Chapter

Conclusion: This World We Live in

Didier Fassin

in When Bodies Remember

Published by University of California Press

Published in print March 2007 | ISBN: 9780520244672
Published online May 2012 | e-ISBN: 9780520940451 | DOI: http://dx.doi.org/10.1525/california/9780520244672.003.0007
Conclusion: This World We Live in

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This chapter sheds light on the history of AIDS in South Africa. The history of AIDS in South Africa constitutes a web of meaning that extends well beyond country borders and the disease itself. It recounts a political world order composed of social configurations and symbolic arrangements on the one hand, relations of knowledge and power and representations of the self and discourses on the other. Political and moral self-identification transcends national borders and often takes on a racial dimension, precisely the dimension along which the African continent and its American diaspora are coming closer today. Self-identification does not neglect broader loyalties encompassing several victims, as shown by the reception of the Palestinian cause in such culturally and historically dissimilar contexts as South African townships and poor French suburbs. Self-construction now implies a reappropriation of the past, which in turn reveals the historical continuity of oppression and domination.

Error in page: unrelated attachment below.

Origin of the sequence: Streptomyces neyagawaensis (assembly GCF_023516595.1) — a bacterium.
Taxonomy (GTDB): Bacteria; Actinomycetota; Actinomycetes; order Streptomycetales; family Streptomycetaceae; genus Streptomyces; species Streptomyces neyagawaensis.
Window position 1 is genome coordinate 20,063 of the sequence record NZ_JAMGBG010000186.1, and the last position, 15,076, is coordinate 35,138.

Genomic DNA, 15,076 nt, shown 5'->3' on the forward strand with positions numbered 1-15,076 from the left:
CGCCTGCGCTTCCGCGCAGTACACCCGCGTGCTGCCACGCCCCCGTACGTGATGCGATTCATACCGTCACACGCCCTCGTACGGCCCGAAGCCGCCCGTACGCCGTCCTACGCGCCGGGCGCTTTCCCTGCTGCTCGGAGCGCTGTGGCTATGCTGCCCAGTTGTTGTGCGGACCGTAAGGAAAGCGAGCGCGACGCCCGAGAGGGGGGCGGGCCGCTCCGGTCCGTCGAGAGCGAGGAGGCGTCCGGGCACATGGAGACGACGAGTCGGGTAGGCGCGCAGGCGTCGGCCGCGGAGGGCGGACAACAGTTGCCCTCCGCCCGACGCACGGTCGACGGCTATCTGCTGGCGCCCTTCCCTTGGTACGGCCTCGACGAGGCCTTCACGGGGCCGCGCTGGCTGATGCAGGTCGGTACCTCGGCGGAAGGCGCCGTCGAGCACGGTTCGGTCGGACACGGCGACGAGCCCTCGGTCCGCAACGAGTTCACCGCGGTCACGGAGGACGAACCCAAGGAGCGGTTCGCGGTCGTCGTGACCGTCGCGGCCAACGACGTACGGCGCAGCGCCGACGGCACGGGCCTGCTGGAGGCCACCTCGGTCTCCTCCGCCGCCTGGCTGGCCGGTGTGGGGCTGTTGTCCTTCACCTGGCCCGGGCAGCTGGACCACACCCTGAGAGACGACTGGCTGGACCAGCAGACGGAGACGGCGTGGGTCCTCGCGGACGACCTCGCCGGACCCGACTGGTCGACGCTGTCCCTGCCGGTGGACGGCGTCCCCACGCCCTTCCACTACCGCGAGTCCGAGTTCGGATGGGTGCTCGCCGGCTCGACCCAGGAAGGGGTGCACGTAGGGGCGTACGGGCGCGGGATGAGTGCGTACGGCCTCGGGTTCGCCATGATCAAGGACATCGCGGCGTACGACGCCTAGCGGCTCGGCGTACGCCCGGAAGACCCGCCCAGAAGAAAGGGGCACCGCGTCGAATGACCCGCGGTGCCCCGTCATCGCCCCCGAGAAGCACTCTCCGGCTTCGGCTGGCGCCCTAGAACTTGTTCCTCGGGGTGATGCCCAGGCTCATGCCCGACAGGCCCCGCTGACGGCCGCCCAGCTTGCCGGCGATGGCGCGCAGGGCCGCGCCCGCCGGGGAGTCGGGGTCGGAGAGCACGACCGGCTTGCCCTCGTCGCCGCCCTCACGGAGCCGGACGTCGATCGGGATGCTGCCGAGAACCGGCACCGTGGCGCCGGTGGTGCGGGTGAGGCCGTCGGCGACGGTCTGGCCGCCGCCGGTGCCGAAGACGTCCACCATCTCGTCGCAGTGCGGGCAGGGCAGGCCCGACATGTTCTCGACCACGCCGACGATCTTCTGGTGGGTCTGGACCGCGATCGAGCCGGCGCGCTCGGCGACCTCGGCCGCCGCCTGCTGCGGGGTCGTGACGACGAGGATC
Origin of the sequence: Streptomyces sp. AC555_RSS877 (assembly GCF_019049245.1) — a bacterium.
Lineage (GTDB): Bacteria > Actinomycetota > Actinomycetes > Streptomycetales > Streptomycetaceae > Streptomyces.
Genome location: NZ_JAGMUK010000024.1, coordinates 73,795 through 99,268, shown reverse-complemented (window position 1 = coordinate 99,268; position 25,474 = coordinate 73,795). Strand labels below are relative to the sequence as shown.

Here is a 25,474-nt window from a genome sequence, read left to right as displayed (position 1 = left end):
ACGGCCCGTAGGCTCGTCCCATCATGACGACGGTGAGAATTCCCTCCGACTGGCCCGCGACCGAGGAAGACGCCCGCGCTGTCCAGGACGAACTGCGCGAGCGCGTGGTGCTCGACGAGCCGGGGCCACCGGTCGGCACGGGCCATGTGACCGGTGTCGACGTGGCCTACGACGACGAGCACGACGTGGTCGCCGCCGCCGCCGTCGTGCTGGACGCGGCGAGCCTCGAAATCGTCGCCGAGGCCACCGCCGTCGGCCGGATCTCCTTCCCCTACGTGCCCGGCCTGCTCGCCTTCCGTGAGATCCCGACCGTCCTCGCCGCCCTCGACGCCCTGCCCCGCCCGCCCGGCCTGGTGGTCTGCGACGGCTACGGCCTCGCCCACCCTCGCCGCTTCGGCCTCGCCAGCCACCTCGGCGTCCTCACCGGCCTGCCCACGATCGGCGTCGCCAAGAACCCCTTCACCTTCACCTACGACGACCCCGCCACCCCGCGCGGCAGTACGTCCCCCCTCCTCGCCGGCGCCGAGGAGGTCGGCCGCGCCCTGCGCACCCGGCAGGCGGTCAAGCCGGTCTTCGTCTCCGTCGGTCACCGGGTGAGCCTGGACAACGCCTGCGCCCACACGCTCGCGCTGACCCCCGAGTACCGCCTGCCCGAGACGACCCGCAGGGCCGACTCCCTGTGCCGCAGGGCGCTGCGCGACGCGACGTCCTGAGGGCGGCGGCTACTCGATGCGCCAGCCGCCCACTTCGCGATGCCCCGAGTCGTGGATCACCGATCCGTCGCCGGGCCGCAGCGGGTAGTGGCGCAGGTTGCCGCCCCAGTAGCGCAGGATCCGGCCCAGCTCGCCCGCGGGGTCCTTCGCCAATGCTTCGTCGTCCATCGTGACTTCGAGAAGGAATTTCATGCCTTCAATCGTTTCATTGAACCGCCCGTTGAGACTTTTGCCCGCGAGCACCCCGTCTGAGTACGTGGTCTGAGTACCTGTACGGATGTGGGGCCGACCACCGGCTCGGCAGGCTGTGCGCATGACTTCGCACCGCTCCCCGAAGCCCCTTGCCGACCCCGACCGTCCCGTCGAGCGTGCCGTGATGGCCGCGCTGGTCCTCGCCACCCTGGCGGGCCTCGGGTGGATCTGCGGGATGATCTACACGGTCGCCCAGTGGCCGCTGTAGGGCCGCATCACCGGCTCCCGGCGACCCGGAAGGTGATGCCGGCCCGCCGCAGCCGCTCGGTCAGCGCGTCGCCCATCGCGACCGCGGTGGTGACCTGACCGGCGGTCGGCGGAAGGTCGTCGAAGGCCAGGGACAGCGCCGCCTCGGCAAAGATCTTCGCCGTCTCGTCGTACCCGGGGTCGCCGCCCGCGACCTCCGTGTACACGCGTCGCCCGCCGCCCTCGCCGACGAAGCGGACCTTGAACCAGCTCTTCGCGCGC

Keywords: self-construction; self-identification; social configurations; racial dimension; age of anxiety

Chapter.  3865 words. 

Subjects: Medical Anthropology

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